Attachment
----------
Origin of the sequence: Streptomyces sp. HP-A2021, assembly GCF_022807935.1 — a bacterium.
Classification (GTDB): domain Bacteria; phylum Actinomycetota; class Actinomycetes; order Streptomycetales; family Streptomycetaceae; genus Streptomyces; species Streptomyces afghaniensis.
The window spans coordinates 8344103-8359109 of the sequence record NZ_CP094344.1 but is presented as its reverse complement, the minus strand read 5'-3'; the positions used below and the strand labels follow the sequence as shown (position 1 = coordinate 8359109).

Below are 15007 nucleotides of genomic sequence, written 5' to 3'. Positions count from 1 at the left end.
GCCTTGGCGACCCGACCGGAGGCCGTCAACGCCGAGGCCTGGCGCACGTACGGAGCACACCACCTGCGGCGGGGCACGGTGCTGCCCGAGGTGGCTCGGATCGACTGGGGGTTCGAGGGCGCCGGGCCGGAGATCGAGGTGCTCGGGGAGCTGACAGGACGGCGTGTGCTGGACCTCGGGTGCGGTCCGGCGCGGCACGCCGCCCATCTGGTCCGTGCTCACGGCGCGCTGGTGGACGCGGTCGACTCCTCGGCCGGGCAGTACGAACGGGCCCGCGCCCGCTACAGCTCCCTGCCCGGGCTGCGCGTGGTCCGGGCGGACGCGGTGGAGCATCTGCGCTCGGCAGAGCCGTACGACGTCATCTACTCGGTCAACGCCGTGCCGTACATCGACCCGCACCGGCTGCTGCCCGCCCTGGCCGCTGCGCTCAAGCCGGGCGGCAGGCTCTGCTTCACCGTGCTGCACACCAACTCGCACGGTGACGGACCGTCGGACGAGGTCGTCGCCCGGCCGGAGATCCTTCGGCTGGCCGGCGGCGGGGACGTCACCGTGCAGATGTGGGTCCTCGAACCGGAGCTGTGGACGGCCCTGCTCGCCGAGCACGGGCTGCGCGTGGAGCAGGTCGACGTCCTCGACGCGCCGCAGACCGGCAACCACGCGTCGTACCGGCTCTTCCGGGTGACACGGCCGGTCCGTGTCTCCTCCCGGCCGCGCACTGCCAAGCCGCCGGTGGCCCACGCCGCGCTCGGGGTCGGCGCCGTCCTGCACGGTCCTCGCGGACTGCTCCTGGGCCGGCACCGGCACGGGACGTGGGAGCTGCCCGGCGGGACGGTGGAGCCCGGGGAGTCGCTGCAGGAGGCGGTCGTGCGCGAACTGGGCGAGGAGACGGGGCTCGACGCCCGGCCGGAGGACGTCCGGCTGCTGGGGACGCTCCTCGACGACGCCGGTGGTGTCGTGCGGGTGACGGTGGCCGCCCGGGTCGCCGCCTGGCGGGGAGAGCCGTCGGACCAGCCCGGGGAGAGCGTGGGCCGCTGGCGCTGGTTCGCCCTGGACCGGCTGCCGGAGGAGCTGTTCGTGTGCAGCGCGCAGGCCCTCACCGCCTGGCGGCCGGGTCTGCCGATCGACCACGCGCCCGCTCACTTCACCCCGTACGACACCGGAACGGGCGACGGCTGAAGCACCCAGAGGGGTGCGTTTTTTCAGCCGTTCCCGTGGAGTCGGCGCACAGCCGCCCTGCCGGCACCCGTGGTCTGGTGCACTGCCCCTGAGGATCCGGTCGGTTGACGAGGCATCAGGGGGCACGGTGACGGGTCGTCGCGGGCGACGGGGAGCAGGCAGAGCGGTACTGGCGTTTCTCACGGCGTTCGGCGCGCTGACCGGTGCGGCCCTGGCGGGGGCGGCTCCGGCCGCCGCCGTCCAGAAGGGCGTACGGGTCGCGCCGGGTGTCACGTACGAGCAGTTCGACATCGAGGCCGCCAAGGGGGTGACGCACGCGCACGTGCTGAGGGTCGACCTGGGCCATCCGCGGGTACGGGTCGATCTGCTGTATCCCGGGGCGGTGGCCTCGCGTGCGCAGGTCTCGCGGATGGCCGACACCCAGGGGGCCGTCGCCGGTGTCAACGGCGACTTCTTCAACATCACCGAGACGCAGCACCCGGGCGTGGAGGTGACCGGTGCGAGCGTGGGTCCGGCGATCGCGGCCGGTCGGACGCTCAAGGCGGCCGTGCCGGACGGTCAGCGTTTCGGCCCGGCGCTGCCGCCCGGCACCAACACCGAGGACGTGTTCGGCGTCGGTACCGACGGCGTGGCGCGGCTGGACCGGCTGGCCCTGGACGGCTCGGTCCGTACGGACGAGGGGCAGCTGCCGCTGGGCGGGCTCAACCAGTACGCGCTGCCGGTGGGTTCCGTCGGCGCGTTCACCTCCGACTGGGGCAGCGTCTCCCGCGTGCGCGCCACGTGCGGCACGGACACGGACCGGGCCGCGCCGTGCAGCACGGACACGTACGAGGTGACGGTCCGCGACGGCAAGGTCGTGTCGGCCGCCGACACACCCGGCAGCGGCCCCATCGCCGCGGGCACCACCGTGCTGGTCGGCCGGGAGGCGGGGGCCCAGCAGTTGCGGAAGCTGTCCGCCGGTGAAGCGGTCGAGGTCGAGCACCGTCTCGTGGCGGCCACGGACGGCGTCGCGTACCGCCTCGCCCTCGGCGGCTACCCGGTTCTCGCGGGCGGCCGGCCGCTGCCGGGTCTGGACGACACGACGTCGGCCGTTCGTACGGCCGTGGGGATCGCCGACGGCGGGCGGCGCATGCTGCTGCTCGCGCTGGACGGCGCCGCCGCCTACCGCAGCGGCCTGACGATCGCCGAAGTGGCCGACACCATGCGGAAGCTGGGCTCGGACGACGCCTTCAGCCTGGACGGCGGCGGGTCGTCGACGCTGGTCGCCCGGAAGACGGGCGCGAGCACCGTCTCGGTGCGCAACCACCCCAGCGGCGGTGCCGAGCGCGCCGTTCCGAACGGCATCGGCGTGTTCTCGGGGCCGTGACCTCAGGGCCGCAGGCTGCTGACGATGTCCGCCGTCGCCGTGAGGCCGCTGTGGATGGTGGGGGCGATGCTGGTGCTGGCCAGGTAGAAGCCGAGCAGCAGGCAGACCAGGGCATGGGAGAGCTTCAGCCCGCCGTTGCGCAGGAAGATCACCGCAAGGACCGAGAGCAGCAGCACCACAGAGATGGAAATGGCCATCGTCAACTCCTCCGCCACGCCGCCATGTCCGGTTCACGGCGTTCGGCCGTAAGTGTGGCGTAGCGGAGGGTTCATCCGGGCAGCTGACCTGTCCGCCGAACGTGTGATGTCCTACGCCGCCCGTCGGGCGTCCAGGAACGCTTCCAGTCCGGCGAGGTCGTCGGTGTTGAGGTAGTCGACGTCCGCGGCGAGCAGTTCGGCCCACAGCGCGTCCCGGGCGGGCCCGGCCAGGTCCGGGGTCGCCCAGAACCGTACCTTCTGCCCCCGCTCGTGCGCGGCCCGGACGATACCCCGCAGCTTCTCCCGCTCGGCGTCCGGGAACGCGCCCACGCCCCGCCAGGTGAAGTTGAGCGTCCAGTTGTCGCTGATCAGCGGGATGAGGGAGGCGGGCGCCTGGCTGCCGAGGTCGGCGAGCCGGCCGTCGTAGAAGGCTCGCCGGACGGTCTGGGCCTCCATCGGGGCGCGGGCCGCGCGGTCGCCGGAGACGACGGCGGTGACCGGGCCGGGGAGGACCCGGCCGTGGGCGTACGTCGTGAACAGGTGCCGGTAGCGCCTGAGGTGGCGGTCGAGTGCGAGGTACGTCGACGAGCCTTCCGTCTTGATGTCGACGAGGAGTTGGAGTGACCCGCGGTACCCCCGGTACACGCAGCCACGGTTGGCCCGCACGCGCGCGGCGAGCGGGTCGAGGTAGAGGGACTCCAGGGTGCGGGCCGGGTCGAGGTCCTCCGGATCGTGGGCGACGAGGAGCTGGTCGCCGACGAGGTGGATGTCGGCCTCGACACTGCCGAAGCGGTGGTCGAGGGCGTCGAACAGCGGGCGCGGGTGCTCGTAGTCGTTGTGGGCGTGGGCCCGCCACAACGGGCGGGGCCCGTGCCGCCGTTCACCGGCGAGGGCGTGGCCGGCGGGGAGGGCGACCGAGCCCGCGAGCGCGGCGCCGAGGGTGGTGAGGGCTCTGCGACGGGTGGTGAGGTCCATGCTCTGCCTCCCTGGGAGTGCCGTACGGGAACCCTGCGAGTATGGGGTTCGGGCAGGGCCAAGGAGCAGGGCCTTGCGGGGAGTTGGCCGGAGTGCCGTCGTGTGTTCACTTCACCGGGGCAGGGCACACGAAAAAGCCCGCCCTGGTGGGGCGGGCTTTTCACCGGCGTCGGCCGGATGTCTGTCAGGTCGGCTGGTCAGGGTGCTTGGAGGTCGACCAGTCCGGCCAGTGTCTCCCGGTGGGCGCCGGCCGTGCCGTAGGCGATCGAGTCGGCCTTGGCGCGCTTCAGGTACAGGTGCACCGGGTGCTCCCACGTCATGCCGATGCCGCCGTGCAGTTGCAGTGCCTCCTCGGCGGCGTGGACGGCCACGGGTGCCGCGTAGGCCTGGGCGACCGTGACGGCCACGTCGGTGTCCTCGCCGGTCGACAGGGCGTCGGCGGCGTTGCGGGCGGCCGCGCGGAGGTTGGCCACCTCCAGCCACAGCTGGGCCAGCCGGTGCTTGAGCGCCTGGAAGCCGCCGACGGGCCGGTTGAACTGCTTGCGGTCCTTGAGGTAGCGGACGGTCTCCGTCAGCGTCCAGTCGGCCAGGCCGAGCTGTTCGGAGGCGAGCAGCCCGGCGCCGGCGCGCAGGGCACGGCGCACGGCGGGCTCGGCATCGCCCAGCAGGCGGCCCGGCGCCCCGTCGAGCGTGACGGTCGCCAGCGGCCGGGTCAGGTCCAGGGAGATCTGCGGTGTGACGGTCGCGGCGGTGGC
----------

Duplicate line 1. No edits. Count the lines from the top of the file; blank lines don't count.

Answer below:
Origin of the sequence: Streptomyces sp. HP-A2021, assembly GCF_022807935.1 — a bacterium.